The private sector also helps to boost living standards. This extends beyond extreme poverty as captured in the MDGs to areas such as the availability and quality of goods and services such as housing, infrastructure, health, and education. In this context, the private sector also plays a critical role in improving service delivery through public-private partnerships. These are particularly relevant in the case of infrastructure, as they allow for risk sharing, and are benefitting from improved institutional capacity and clearer legal and regulatory frameworks.

The private sector can also promote the adoption and/or retrofitting of environment-friendly technologies. This is valuable in the face of climate change, which can adversely impact many critical development goals such as food security, health, and water. The largest mitigation opportunities, especially for energy efficiency, remain in middle income countries.

Lastly, the private sector is a reliable source of revenue for government operations through its contributions to taxes and duties.

Given these advantages, it is not surprising that DFIs have come together relatively quickly to agree on a core set of principles that would guide support for private sector initiatives. These include commercial sustainability, promotion of high standards and additionality – that is, the extent to which a new input or action can add to already existing ones. More importantly, the private sector itself, not least due to the fall-out from the global financial crisis, has begun to reexamine its role in promoting economic growth as well as its responsibility to society. It is therefore increasingly open to engagement on these issues, particularly with DFIs.

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Asia and the Pacific’s financing needs are indeed daunting. We, the multilateral development banks, need to engage the private sector on all fronts to an even greater extent than we currently do, to leverage both finance and knowledge.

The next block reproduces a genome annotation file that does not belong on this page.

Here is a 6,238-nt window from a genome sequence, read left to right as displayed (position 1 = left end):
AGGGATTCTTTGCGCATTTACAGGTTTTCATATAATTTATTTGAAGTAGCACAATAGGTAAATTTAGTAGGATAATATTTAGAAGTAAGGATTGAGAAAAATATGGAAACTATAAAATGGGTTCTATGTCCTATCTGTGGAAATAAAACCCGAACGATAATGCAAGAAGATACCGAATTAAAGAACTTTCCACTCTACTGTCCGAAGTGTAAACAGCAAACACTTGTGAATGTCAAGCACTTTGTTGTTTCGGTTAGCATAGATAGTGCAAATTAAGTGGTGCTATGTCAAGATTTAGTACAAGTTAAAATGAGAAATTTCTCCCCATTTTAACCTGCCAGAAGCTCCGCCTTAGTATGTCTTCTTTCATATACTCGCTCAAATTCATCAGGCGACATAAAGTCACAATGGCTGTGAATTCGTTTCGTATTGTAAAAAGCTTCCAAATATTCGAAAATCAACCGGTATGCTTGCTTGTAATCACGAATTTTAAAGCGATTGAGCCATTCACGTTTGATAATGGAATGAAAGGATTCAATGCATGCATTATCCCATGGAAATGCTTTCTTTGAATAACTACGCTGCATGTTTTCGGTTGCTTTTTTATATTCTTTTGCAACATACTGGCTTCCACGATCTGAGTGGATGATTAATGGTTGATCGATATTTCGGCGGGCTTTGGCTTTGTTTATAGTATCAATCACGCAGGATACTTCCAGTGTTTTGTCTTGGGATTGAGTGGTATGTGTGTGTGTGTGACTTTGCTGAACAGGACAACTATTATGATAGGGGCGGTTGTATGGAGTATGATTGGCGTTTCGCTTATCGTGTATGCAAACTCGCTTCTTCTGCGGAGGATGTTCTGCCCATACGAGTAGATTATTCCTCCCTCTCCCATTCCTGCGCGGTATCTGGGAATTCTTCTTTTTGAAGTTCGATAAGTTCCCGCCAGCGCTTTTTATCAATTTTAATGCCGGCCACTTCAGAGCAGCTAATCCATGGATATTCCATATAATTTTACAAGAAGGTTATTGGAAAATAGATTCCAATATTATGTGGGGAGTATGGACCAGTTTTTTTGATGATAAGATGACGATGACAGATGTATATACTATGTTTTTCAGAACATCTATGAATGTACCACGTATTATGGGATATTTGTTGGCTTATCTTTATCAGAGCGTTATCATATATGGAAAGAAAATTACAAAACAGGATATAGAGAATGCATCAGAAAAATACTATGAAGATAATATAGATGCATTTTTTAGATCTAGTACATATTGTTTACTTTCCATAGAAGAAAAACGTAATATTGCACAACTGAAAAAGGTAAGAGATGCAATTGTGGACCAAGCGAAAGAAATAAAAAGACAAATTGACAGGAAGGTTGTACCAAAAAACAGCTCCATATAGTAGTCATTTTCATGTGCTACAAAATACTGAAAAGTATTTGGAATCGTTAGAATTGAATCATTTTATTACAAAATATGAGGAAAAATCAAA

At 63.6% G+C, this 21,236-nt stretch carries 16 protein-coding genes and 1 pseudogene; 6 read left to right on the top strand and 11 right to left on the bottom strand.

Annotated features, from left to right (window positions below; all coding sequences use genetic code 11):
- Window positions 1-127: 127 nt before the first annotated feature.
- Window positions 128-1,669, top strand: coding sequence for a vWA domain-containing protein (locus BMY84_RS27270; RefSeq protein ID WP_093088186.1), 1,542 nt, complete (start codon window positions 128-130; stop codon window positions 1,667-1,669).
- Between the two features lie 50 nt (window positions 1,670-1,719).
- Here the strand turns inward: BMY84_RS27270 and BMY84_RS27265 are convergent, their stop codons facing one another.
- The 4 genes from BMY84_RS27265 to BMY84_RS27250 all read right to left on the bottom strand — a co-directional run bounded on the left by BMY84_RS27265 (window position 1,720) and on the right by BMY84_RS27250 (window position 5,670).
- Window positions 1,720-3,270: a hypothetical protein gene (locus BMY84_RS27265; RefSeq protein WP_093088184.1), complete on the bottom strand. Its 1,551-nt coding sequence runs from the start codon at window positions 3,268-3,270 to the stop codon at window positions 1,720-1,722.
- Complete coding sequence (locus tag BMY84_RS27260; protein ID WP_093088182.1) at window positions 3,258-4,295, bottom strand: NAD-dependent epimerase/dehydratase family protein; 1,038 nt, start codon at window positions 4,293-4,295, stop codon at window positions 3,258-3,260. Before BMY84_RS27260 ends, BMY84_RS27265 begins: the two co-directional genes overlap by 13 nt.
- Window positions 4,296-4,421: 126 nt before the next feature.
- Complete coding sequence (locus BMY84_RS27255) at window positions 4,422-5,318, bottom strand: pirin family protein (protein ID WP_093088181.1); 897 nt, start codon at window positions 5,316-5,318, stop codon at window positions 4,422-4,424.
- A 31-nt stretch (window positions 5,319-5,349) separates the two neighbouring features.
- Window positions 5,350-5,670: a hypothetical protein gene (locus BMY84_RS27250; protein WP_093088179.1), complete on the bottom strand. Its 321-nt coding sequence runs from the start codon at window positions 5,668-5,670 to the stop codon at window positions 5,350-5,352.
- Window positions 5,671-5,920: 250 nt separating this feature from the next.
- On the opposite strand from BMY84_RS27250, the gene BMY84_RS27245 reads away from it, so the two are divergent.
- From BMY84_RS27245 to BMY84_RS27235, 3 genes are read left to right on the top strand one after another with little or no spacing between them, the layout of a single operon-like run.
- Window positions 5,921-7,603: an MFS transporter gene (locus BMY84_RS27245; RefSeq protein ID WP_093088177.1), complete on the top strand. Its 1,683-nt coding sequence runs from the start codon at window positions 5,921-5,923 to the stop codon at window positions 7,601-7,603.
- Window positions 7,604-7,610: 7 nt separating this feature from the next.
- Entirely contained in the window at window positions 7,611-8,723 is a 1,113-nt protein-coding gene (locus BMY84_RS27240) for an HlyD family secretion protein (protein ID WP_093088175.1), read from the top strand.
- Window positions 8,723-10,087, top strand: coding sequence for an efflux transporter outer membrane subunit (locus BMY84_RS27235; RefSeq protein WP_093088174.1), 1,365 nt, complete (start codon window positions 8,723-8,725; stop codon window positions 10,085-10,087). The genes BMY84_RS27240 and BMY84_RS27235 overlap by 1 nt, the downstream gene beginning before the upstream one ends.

The Asian Development Bank (ADB) has long recognised the private sector as a key driver of change in attaining its three long-term strategic agendas of inclusive growth, environmentally sustainable growth, and regional integration. In line with our commitment to transparency, ADB publishes the annual Development Effectiveness Review, with 89 performance indicators to assess progress in implementing these priorities. The dedicated 2013 private sector operations Development Effectiveness Report was published on July 25th.

With $1.8 billion approved in 2013, our Private Sector Operations Department provides comprehensive financial assistance including loans, equity investments, guarantees, cofinancing and technical assistance. Our clients are private companies, banks and financial institutions, investment funds and state-owned enterprises. All our private sector interventions are aimed at maximising development impact. In doing so, our aim is to supplement or complement commercial finance, particularly in areas where perceived or persistent market gaps are inhibiting private investments.

What can ADB contribute to effective development co-operation with the private sector? Firstly, we are an Asian institution with a long and stable relationship with developing countries in the region. Based on the foundation of our strong infrastructure and financial sector exposure, we are increasingly entering sectors where we see promising potential for sustainable inclusive business models, such as agribusiness, education and health. Our strength lies in the synergies we derive from our sovereign operations in the core areas of policy and regulatory support.

Our private sector portfolio has more than doubled since 2006, totaling $6,219 million in 2013, comprising 155 accounts and 140 projects in 20 countries. Aligned with ADB’s core specialisations and sector priorities across individual member countries, 96% of the portfolio supports infrastructure, environment, and finance sector development.

Asia and the Pacific’s financing needs are indeed daunting. We, the multilateral development banks, need to engage the private sector on all fronts to an even greater extent than we currently do, to leverage both finance and knowledge.


VenkatachalamBio

Lakshmi Venkatachalam is the Vice-President (Private Sector and Cofinancing Operations) of Asian Development Bank since June 2010, leading ADB’s private sector initiatives and cofinancing activities. Based on the Midterm Review of its Strategy 2020, ADB’s activities in private sector development and private sector operations are targeted to reach 50% of its annual operations by 2020.